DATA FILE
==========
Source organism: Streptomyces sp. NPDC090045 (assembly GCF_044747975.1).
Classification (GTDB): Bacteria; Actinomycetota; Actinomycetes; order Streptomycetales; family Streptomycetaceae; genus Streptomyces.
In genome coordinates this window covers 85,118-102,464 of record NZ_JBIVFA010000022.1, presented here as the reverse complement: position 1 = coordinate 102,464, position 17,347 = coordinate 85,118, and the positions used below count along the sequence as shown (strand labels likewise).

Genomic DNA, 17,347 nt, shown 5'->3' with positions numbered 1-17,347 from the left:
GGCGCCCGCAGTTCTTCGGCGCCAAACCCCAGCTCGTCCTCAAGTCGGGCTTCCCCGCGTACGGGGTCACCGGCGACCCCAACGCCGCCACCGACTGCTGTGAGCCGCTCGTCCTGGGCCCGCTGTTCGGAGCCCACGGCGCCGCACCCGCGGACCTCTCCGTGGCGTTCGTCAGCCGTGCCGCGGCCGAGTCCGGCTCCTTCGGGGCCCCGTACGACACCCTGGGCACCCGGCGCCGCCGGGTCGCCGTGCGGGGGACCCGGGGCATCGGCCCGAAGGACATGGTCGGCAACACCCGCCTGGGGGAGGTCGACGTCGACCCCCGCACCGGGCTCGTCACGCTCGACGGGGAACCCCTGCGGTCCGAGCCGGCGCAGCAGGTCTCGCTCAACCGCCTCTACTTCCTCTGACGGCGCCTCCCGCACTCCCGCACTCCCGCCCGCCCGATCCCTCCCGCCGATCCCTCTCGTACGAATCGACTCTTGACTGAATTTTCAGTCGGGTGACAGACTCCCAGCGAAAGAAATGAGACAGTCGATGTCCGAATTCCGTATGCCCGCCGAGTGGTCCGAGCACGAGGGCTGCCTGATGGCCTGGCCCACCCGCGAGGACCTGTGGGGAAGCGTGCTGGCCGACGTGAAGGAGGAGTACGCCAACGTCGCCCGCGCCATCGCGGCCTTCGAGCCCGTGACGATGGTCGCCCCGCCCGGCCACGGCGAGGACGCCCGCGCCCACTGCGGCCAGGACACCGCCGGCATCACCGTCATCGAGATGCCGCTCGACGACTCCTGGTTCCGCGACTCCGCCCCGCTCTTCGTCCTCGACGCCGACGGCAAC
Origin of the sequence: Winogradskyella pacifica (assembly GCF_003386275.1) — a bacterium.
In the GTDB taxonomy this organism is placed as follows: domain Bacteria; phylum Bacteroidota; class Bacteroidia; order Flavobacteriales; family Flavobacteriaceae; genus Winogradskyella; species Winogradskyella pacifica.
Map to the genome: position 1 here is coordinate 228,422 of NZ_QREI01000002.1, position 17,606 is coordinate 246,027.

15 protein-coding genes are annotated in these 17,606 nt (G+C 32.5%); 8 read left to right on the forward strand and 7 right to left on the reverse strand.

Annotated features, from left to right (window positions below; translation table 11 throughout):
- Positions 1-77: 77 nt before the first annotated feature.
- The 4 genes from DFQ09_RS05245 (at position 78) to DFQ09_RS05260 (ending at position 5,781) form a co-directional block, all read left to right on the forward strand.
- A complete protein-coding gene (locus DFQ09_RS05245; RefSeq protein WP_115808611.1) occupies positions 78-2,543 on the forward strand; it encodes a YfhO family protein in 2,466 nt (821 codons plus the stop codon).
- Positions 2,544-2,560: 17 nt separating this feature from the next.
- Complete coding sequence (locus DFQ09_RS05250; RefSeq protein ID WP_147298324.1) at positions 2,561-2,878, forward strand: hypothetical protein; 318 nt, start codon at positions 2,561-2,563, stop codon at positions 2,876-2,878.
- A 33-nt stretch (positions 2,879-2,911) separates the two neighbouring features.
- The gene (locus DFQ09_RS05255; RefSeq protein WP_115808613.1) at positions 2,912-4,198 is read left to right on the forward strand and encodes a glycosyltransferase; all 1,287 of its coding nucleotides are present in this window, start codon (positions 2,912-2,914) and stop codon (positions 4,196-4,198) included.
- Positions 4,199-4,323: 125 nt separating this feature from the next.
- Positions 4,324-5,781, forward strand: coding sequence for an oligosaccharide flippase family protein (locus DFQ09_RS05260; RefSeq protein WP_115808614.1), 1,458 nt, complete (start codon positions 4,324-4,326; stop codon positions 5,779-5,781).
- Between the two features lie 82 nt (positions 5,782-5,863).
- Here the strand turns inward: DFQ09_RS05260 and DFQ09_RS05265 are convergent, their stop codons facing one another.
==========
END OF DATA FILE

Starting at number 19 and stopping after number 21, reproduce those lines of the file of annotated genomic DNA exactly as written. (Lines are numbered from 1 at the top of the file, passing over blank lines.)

- Positions 4,324-5,781, forward strand: coding sequence for an oligosaccharide flippase family protein (locus DFQ09_RS05260; RefSeq protein WP_115808614.1), 1,458 nt, complete (start codon positions 4,324-4,326; stop codon positions 5,779-5,781).
- Between the two features lie 82 nt (positions 5,782-5,863).
- Here the strand turns inward: DFQ09_RS05260 and DFQ09_RS05265 are convergent, their stop codons facing one another.